The word “default” wasn’t used a lot before the mid-’90s. That’s when the PC gained popularity with windows 3.11 and then 95 and we were able to adjust the different default settings on our computer. You can set which internet browser you want to use, what email program you want as well as which program opens your photos. You choose them, you can change them with a click or two, and nothing is set in stone. Pick what you want. So, what is supposed to be the default setting for the health of a human being?
For those of us who have grown up in western society, our most likely expectations of our health status throughout our lives would be going from young, vibrant and relatively healthy, to wondering what dreaded disease we will get and at what age. After all, sometime between age zero and 80, the odds are pretty good for at contracting at lease one chronic disease, like type 2 diabetes, heart disease, high blood pressure, the western cancers, dementia and a whole host of autoimmune diseases.
They used to be rare, but have now permeated our society causing misery and suffering. An older client of mine once told me that at her age when you wake up in the morning and something doesn’t hurt, you check to see if you are alive. Does that really have to be the case? What is our default setting for health? Is health the actual default setting of human beings?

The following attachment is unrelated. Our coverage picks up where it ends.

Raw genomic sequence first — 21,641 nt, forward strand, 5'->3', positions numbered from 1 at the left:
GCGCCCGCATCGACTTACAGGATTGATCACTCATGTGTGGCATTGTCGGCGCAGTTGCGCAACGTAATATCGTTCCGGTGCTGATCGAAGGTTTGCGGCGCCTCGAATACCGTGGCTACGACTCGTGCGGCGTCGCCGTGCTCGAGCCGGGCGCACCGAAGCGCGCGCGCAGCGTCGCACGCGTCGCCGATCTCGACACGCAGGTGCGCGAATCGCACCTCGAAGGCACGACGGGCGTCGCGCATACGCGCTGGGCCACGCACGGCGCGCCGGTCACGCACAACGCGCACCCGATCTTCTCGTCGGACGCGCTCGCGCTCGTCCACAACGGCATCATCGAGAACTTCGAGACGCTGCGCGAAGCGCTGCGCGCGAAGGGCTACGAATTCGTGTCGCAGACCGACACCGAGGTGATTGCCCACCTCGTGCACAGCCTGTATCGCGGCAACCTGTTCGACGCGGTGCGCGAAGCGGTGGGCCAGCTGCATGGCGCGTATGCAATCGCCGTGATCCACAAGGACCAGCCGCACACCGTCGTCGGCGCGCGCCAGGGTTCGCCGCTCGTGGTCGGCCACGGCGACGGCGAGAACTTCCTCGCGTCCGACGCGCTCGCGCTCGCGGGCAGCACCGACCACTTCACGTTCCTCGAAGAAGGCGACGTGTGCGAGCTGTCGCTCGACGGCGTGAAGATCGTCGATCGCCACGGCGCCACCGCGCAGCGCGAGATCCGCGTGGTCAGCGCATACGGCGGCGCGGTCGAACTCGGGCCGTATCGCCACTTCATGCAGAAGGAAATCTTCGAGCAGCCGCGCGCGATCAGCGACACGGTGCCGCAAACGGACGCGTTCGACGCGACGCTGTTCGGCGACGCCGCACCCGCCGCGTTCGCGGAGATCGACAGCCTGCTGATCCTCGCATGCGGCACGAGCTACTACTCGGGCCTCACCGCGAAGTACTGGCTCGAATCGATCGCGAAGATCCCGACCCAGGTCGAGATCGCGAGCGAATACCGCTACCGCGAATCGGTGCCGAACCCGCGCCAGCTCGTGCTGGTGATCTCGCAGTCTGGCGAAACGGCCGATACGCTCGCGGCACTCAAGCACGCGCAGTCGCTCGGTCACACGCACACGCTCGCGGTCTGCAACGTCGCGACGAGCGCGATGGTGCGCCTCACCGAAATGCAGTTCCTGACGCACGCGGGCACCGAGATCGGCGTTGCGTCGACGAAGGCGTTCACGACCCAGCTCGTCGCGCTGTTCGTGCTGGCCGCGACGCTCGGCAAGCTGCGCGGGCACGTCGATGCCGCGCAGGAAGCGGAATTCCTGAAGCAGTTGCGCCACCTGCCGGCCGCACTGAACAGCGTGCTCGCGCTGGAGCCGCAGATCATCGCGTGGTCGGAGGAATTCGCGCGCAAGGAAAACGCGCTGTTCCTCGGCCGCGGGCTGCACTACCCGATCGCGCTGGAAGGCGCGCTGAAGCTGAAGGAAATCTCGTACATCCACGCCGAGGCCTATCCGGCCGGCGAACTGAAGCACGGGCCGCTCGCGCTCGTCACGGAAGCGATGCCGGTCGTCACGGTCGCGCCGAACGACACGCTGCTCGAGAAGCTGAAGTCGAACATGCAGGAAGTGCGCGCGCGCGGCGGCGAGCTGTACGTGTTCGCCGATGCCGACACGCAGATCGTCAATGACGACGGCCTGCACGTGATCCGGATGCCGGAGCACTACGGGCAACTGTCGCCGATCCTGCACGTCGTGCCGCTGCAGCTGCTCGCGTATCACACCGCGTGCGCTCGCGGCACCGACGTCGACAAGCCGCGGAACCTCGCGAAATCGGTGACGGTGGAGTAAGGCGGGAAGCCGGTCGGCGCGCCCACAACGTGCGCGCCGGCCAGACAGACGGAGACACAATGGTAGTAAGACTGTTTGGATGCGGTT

I can state unequivocally, that based on decades of research, the default setting of human beings is to be healthy. Being sick – whether the common cold or suffering from chronic conditions – is abnormal. And we can take this a step further. The vast majority of people should be living long and healthy lives, with good quality of life until we approach our final days.
When it comes to assessing health, we love to focus on statistics, especially longevity. We update average life expectancy by country each and every year. Here in Israel, we are pretty good in that department – life expectancy is slightly more than 83 years for the population. By comparison, the United States is now 76.6 years and dropping.
But what this doesn’t measure is what is now being called healthgevity, meaning the quality of life as one ages. It’s great to live to 100 or more, but how functional will we be as we age? Every time my wife and I have a new grandchild born, someone inevitably gives us the blessing of “being able to dance at his/her wedding.” That is truly the name of the game.
MODERN MEDICINE has a lot of tools to keep us alive longer. But as we have seen by the reversal of life expectancy in the United States, it will only work to a point. Living a life of plenty, eating as much as you want of anything you want, being sedentary, lacking sleep and suffering from stress never has a good outcome. It’s not just the obesity. Those same foods that are shortening our lives and making us obese are highly inflammatory and detrimental in many ways. We all know from the COVID-19 pandemic how inflammation in the body can make a bad health situation even worse.